What Jeremy Corbyn could learn from Liz Kendall
After a very drab and lifeless Labour leadership race, the sudden surge in support for Jeremy Corbyn has at last provided some entertainment by scaring the hell out of most media commentators. A private poll reported by the Mirror this morning showed he had actually extended his lead over his rivals, with Yvette Cooper skipping over Andy Burnham to take the second spot while Liz Kendall, the only one of the candidates who has even a flicker of a chance of winning, trails in fourth.
The idea that a left-winger could win the Labour leadership is being treated as akin to a swarm of locusts blotting out the sun. The newspapers which spent so long praising Nigel Farage's hard-right agenda as plain-speaking, man-of-the-people political genius are now falling over themselves to warn Labour off electing someone radical on the left. Labour officials are double-checking everyone who signs up to the party as a potential 'entryist'. The party is as terrified of democracy as it has ever been. Its MPs curse Miliband for democratising the leadership election process.
In a political climate dominated by cynicism and stale managerial language, it's quite tempting to get behind Corbyn as a way of shaking things up a bit. Perhaps he could inspire more young people to vote. He certainly seems to resonate with many of them. Perhaps he could get northern working class voters to switch back from Ukip and Scots to switch back from the SNP, even if he is not likely to win the English suburbs.
So it seems strange to suggest that Corbyn could perhaps use a little more cynicism, given the wave he is riding is based on idealism. But the truth is, he could take a page or two out of Kendall's book.
Labour seems to have split into three factions: The beige, the red and the white. The beige – represented by Andy Burnham and Yvette Cooper – are mechanical, seemingly without political values, poor to middling media performers and change according to the prevailing political weather. Burnham, for instance, was a Blairite under Blair, a Brownite under Brown and a Milibandite under Miliband. Under none of those personalities did he appear to be a winner. The whites, representing the white flag contingent and currently led by Kendall, have only one tactic: surrender. They are Blairites without any of the intellectual underpinnings. The reds, under Corbyn, are singing from the same socialist hymn sheet as ever, with absolutely no changes, either ideologically or tactically, since the 1970s.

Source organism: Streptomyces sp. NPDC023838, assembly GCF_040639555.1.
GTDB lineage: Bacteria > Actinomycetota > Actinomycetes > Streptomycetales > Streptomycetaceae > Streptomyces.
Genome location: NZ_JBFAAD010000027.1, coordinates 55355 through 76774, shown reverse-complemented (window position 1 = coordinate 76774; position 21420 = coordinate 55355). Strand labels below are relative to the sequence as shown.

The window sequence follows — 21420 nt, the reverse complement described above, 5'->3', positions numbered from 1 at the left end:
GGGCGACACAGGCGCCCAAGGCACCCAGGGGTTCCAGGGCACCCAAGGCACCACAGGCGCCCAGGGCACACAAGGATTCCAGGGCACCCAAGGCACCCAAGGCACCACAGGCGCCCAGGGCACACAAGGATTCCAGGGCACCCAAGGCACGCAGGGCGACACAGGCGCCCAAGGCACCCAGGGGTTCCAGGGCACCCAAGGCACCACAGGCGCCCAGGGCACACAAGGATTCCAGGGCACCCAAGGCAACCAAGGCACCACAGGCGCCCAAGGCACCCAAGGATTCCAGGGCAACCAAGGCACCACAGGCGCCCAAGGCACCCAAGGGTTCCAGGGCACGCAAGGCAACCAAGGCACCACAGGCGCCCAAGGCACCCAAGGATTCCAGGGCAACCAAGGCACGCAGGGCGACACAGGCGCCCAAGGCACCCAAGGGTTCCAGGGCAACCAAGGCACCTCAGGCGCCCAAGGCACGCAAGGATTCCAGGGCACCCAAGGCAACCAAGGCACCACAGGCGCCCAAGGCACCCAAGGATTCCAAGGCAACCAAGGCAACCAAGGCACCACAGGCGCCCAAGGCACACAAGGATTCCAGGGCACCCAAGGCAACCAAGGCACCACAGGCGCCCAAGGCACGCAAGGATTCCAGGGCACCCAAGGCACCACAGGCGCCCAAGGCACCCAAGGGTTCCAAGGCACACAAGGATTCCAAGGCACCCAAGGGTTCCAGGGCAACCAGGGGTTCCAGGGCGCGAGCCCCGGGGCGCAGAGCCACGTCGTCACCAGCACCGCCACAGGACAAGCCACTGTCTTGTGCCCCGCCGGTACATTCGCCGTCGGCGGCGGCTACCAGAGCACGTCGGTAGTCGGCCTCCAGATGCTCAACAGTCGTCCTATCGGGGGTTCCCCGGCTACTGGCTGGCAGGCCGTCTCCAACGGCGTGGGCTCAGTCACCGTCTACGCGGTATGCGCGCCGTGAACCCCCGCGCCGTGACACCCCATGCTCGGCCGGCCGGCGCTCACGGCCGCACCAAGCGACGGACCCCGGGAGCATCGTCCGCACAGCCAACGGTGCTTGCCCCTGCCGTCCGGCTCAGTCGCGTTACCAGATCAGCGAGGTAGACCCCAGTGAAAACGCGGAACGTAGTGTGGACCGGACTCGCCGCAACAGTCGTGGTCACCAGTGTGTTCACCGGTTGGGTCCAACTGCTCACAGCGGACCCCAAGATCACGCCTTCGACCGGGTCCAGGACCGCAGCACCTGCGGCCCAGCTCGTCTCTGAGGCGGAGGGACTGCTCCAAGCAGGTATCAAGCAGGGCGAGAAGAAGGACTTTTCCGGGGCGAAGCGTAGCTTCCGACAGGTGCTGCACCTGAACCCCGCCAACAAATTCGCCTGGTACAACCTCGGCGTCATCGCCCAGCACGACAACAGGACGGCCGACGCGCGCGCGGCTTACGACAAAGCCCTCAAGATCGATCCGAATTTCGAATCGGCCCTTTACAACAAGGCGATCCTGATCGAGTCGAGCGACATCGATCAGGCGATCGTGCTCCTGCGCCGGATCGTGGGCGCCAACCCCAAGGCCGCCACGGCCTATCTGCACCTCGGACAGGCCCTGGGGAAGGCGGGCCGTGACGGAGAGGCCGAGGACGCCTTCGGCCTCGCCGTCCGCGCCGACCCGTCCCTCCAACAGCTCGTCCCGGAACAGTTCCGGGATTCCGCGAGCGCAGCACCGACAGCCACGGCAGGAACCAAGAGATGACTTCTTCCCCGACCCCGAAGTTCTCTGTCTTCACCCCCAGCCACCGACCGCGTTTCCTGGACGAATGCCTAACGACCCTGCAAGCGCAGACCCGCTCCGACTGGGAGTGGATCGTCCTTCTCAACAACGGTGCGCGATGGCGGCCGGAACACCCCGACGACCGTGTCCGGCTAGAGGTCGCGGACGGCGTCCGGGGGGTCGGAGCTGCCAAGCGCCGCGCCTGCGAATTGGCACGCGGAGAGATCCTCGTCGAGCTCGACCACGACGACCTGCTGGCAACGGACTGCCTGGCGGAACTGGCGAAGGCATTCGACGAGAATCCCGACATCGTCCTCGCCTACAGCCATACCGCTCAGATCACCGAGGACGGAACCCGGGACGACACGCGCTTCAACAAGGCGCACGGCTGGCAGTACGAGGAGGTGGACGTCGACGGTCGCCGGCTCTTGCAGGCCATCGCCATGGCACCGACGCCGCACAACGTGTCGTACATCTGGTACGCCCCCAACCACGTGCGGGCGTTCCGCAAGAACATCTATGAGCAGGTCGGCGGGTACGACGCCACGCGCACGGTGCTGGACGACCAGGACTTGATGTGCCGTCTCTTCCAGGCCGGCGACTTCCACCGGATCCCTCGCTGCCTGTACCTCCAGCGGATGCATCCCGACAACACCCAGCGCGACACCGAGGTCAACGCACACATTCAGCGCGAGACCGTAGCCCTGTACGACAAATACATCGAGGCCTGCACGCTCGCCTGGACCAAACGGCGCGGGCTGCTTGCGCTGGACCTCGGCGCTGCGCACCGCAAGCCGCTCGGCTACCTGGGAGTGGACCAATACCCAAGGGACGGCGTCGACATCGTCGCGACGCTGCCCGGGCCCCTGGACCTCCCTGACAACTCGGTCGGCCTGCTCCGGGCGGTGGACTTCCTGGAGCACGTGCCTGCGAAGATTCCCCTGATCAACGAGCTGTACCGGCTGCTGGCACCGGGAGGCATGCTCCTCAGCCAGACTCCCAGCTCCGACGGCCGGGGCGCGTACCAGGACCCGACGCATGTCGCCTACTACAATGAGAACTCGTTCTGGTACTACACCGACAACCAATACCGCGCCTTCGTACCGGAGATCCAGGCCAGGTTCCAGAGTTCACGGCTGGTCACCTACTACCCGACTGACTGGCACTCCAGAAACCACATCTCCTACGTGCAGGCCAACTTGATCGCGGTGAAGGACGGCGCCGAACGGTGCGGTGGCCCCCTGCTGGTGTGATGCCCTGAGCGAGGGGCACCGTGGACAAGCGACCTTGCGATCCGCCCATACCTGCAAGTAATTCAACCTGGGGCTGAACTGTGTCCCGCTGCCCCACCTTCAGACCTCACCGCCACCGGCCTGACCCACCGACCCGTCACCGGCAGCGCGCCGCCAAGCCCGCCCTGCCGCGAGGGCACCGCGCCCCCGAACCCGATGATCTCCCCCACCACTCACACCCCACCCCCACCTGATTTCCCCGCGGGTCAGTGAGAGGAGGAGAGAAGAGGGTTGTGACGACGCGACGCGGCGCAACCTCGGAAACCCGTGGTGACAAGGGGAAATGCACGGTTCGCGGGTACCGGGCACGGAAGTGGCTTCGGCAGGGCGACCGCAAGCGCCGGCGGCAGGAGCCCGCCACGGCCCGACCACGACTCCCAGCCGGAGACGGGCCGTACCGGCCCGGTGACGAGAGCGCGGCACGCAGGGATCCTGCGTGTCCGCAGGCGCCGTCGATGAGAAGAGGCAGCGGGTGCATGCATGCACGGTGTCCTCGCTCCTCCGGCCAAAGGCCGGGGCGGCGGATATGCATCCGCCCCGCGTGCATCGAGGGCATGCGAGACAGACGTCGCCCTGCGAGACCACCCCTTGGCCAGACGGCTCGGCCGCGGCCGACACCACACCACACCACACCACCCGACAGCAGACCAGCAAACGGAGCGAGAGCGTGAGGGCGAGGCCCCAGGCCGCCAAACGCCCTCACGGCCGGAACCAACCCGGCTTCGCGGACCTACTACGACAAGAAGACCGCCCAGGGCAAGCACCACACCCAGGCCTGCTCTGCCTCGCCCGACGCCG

Is it so much to ask that we could ignore the beige, but have a little bit of red and white together? It is possible to get a genuine leftist into Downing Street, but it requires giving up on some of the political purity which seems to motivate Corbyn's supporters.
An electable left-wing candidate would pick three or so big but achievable goals – let's say renationalising the railways, an NHS constitution preventing private involvement and universal free childcare. And it would pick a couple of big areas in which it would triangulate the Tories. Let's say spending 0.5% more of GDP than whatever they are spending on defence and committing to making all schools free schools.
They would then hammer the Tories on those issues – asking constantly why they were not prepared to keep Britain secure, why they were letting down children by not going far enough on education reform. They would embrace a fight with the anti-arms trade groups and teaching unions. They would make it impossible for the press to paint them as Old Labour Arthur Scargills. And doing so would allow them some of the political space to make the case for, and force through, major left wing reforms.
This sort of strategy seems completely lost on the party. Labour is polarised between total idealism on one hand and total lack of idealism on the other, with an awful lot of beige in the middle. The idea you might use cynical means to accomplish idealistic goals seems completely dead in this new age of political simplicity.
It would be much better if Corbyn and Kendall sat down together and listened. They've a lot to learn from one another.